• selectionFieldName, sortFieldName, sortDirectionFieldName enable indicating the name of the parameters used to keep the state of the selecetd row, the ordering field, and the direction of the ordering.

WebGrid even enables working in Ajax mode. In other words, it is able to display the different pages without loading the entire page. In this case, we can use the ajaxUpdateContainerId and ajaxUpdateCallback parameters, that allow us to indicate the element of the page where the data will be displayed and a callback function that will be called after updating the element.

Summarizing…

Throughout this post we have progressively analyzed the use of  WebGrid starting from a really simple example to more advanced custom scenarios. I hope this helps show the use and main features of this useful and powerful helper, which saves us a lot of time with our MVC3 projects.

Nevertheless, we have already stated that not all that glitters is not gold… The paging implemented by WebGrid by default is quite es very unefficient, since it has to have on memory the entire data set to order and extract only the requested page.  Implementing  this paging correctly is not a hard task. However, since this post is already very long, we’ll go over this issue in another post.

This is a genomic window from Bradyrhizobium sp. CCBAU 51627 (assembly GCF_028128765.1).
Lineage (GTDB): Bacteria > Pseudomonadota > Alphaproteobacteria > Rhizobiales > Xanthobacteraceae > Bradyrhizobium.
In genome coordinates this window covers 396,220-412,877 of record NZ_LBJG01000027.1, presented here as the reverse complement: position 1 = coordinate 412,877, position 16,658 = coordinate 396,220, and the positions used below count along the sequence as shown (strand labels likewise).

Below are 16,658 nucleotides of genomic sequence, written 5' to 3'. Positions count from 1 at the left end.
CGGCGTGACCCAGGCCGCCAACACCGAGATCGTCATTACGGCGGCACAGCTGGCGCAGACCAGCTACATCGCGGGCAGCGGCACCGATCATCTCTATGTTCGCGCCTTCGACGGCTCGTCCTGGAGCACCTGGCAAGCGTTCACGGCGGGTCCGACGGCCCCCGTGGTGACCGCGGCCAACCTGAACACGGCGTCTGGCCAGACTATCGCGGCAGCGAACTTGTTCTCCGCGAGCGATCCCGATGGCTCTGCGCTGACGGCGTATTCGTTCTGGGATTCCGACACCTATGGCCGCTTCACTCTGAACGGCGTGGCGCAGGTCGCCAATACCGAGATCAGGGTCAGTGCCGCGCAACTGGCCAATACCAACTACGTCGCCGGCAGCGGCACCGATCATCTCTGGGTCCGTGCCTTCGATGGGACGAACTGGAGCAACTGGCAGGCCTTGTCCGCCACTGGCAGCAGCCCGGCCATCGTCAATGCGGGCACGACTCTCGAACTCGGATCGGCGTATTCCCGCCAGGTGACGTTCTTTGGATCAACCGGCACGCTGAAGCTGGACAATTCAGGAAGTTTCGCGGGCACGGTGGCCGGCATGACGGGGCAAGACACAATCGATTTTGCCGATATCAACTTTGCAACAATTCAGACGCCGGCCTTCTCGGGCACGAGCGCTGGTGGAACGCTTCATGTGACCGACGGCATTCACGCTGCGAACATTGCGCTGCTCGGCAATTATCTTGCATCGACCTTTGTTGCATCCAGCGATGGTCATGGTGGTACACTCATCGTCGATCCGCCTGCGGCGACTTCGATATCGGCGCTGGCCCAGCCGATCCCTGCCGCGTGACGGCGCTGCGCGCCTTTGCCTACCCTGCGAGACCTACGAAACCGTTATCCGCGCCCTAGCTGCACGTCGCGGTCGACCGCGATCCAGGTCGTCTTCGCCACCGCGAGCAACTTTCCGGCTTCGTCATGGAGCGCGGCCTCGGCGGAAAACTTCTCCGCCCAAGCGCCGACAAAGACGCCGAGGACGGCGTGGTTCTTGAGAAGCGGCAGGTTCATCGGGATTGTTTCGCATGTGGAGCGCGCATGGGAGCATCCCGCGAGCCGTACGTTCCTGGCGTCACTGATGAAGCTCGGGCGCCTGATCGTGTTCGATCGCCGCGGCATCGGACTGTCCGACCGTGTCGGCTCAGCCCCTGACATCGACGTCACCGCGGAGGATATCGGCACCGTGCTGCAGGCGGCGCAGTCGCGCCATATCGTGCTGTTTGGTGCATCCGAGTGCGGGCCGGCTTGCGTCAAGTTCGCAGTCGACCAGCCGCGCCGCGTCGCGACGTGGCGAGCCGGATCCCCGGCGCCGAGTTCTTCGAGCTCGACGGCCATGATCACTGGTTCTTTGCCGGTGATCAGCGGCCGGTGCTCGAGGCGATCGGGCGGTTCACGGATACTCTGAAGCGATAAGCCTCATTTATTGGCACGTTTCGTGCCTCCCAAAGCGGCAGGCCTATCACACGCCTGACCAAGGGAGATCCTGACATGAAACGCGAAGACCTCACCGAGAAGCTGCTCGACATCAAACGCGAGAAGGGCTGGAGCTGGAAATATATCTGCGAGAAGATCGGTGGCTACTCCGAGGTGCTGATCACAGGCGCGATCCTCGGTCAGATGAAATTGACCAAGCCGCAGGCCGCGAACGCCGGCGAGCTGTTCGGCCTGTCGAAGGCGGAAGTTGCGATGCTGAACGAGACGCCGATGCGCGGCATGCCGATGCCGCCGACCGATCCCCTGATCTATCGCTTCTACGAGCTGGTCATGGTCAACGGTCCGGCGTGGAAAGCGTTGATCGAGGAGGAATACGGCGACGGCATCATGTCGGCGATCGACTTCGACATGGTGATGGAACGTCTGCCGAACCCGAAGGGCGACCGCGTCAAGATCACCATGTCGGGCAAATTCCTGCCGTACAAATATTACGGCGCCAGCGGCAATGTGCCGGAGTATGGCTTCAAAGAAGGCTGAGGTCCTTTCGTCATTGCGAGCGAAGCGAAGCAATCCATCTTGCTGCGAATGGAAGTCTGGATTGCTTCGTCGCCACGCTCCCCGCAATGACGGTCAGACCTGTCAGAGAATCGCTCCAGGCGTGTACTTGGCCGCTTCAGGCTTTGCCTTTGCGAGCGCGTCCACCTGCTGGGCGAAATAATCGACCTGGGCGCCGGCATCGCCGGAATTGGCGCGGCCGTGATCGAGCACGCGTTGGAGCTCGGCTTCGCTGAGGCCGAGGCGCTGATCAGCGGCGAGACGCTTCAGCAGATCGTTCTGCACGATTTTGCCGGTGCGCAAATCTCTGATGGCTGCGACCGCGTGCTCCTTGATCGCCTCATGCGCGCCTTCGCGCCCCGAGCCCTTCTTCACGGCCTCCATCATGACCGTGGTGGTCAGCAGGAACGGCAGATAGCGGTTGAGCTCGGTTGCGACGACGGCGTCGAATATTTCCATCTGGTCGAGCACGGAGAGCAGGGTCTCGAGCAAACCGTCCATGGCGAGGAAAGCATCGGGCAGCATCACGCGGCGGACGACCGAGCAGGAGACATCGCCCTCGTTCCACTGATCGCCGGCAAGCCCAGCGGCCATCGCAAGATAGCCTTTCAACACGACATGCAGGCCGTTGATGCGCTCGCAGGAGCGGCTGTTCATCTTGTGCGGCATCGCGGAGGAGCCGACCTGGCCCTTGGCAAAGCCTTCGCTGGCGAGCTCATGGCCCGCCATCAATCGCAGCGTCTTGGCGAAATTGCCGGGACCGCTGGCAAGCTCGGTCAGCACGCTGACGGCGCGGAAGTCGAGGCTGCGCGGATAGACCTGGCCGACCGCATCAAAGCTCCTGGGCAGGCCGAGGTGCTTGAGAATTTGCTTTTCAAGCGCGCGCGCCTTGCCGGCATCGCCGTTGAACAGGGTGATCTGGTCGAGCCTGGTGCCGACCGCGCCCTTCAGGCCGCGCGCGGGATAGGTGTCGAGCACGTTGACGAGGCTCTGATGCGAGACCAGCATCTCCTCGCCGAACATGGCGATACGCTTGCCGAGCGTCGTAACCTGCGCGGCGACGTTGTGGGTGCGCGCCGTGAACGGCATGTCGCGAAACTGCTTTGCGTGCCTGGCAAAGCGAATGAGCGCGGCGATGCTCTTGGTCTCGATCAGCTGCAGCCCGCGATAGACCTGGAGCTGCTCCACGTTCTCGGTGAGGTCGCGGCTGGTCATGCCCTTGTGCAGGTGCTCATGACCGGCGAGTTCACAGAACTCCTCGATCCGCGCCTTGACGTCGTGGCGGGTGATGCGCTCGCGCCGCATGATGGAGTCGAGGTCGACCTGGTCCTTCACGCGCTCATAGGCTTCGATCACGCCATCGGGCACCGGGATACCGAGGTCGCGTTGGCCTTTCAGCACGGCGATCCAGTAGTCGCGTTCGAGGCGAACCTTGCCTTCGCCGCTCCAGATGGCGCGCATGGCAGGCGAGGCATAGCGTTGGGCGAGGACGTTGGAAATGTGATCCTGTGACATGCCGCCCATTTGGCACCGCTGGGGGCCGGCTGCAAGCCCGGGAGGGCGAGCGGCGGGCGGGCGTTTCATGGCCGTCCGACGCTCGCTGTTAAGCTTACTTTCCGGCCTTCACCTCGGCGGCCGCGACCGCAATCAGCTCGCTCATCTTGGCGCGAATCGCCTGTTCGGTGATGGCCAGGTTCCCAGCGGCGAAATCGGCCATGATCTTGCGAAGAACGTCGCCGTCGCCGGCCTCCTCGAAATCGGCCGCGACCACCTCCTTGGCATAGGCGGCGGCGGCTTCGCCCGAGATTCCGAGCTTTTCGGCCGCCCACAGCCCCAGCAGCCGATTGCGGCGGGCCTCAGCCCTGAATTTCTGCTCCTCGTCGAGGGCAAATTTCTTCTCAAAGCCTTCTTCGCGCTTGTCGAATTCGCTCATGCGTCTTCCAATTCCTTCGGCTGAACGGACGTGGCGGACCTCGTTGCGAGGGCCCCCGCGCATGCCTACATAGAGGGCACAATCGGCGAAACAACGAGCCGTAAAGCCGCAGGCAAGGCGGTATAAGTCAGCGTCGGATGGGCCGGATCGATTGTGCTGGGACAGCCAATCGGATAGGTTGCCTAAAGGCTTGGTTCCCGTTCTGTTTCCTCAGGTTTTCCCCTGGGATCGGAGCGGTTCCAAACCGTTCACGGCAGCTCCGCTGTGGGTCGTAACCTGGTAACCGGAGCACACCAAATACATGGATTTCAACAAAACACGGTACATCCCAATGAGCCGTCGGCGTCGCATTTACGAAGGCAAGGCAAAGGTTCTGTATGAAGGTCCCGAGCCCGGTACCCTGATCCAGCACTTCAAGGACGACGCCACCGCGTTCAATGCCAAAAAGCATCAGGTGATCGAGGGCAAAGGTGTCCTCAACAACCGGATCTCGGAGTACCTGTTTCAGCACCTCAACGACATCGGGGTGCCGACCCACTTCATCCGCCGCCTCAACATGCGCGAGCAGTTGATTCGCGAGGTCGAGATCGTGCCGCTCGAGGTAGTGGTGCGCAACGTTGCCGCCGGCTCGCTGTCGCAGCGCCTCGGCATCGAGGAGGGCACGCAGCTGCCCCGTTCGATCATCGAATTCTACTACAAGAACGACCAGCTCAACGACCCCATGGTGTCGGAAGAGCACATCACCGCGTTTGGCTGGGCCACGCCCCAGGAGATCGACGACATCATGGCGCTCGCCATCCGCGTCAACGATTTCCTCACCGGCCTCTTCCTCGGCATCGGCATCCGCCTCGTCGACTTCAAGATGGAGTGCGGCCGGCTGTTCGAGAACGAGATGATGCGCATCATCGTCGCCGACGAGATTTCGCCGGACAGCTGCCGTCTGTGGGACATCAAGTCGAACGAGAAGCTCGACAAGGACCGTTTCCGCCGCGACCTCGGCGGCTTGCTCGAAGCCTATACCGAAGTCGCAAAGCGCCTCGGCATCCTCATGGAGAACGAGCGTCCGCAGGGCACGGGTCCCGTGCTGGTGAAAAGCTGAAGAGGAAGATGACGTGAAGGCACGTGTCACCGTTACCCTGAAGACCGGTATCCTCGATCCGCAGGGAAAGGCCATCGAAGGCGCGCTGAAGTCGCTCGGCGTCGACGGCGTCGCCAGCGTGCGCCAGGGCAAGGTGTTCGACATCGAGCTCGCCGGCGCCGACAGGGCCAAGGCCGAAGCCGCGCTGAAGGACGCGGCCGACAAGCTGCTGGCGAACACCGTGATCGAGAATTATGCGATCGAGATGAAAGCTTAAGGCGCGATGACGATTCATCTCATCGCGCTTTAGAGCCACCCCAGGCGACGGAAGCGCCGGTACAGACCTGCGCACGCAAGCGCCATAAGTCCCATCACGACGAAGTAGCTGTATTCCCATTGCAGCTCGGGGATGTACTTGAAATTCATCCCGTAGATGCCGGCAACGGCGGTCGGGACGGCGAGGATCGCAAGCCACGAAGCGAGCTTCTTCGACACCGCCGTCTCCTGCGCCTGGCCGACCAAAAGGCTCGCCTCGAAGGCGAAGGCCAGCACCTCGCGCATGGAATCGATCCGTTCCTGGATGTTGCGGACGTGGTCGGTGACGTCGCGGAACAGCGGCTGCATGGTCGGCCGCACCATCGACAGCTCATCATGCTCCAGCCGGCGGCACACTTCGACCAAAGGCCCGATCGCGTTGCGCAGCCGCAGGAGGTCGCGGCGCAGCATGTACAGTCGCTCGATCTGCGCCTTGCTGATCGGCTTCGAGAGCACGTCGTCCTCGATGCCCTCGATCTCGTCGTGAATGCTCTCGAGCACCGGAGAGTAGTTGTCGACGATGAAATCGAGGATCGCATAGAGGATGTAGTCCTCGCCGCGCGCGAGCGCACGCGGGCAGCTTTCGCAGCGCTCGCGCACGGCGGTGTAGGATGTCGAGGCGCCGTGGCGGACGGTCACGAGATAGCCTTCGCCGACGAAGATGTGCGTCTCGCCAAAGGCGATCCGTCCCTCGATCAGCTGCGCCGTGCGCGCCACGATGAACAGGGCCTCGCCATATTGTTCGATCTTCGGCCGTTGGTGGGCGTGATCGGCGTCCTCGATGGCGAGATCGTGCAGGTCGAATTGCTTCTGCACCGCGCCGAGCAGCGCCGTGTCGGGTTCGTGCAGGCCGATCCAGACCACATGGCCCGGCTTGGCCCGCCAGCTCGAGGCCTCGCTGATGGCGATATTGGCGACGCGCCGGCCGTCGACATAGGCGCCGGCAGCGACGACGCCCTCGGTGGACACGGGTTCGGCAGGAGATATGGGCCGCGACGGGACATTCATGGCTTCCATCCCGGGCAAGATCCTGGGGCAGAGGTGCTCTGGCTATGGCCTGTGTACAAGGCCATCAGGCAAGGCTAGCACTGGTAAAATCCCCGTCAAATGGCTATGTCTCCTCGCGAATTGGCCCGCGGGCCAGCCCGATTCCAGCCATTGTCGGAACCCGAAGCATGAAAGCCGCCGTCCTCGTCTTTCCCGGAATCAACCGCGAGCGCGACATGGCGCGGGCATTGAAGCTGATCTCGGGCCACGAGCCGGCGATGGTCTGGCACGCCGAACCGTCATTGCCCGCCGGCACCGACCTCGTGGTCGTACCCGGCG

Here you can download the example used in this post.

[Learn MVC 4 step by step with the post author: 'Expert Web Development with ASP.NET MVC 4' created and tutored by Jose M. Aguilar]

Jose M. Aguilar

ASP.NET/IIS MVP

Jose M. is a well-known world expert in web technologies. He is the author of Microsoft Press SignalR Programming in Microsoft ASP.NET. He works as an independent consultant and developer, helping companies and institutions to reach their goals by using software. He also works with company development teams providing consultancy services and support in several fields. Follow Jose M on Twitter.

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22 Responses to WebGrid in MVC 3, step by step

  1. upen September 27, 2012 at 10:50 #

    this is what i looking for,
    Thanks

  2. Norm October 17, 2012 at 03:26 #

    Great post! I’ve noticed by default the webgrid uses HttpGet. Does it have an HttpPost option? I’m trying to filter the contents of a webgrid but keep losing my search terms after the GET.